Open Access petition — an update

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One month after it was created (on May 13) and a week before it will be closed to signatures (on June 19), the White House Open Access petition (which I pointed Language Log readers to on May 23) now has 26,768 signatures — 1,768 more than the 25,000 threshold! By my calculation, the average rate was over 1,190 signatures a day from the first to the 25,000th signature (by "David L" of Holmdel, NJ, who signed on June 3 — three weeks after the petition was created); after that, the rate dropped to just shy of 177 a day. No reason to slow down the pace now! If you agree with the petition, please sign it and/or pass it on to your agreeable friends — send a strong message to Washington that "[e]xpanding access would speed the research process and increase the return on our [public] investment in scientific research."

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2 Comments »

  1. Ethan said,

    June 13, 2012 @ 5:17 pm

    The June issue of Physics Today contains an op/ed piece on this topic . It argues, not very compellingly in my opinion, that although the Open Access model adopted by the NIH works well for the biomedical research community it would not work so well for the physics community. New to me was mention that the NSF is "spearheading a possible plan" to have US funding agencies move jointly toward a universal author-pays scheme that would replace journal subscription fees.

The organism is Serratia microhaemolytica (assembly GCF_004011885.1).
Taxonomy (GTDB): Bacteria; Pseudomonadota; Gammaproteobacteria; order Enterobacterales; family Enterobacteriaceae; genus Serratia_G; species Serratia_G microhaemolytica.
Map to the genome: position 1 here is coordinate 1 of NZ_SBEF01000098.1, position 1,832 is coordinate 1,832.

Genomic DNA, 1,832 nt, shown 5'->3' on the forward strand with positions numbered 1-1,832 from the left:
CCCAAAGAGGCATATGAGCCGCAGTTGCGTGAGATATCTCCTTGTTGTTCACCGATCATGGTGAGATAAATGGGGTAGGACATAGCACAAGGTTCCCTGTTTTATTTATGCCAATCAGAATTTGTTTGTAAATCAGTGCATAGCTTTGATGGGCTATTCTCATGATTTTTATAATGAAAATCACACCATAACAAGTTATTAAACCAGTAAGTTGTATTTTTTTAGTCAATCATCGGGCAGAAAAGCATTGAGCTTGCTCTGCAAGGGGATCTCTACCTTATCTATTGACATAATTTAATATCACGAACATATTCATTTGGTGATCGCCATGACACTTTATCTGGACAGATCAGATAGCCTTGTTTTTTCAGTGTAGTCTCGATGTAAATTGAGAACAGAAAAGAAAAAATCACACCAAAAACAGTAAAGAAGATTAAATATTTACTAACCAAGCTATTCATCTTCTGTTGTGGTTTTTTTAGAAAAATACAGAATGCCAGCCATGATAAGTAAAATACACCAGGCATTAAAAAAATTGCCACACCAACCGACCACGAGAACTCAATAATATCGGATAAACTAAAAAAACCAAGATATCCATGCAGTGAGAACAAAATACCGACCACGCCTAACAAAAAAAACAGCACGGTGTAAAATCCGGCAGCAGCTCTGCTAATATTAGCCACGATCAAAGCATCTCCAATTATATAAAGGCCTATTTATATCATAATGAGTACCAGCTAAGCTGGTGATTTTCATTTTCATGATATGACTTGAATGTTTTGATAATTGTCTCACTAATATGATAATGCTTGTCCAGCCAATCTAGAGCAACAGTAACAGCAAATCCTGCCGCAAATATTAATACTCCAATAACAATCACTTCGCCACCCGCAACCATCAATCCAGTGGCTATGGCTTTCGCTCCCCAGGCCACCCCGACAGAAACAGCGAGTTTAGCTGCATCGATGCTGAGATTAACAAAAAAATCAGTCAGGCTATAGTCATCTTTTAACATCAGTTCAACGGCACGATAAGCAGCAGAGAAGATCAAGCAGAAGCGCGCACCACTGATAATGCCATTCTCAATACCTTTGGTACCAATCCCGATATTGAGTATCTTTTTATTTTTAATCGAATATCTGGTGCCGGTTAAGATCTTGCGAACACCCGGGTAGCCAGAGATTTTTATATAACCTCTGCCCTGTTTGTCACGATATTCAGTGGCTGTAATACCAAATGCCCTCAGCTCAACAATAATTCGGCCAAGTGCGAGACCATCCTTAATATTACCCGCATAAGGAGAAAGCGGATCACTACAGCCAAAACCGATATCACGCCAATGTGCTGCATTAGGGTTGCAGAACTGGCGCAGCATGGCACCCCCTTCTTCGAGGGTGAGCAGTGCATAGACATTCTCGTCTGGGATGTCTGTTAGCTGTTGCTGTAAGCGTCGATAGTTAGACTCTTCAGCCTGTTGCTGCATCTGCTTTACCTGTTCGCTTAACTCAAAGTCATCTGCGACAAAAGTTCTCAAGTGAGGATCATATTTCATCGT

If that link doesn't appear in the comment, you may be able to get there via "dx.doi.org/10.1063/PT.3.1599"

  2. Chris Waigl said,

    June 13, 2012 @ 6:30 pm

    Ethan may be referring to SCOAP3 http://scoap3.org/ , of which I heard only today. It is an initiative in high-energy physics in which funding bodies (of multiple countries) and libraries pool resources to pay open access publication fees.

    It's a pretty interesting time right now for open access, with today's launch of the O'Reilly-backed venture PeerJ http://peerj.com/ (who seem to have their site overwhelmed by the interest right now).

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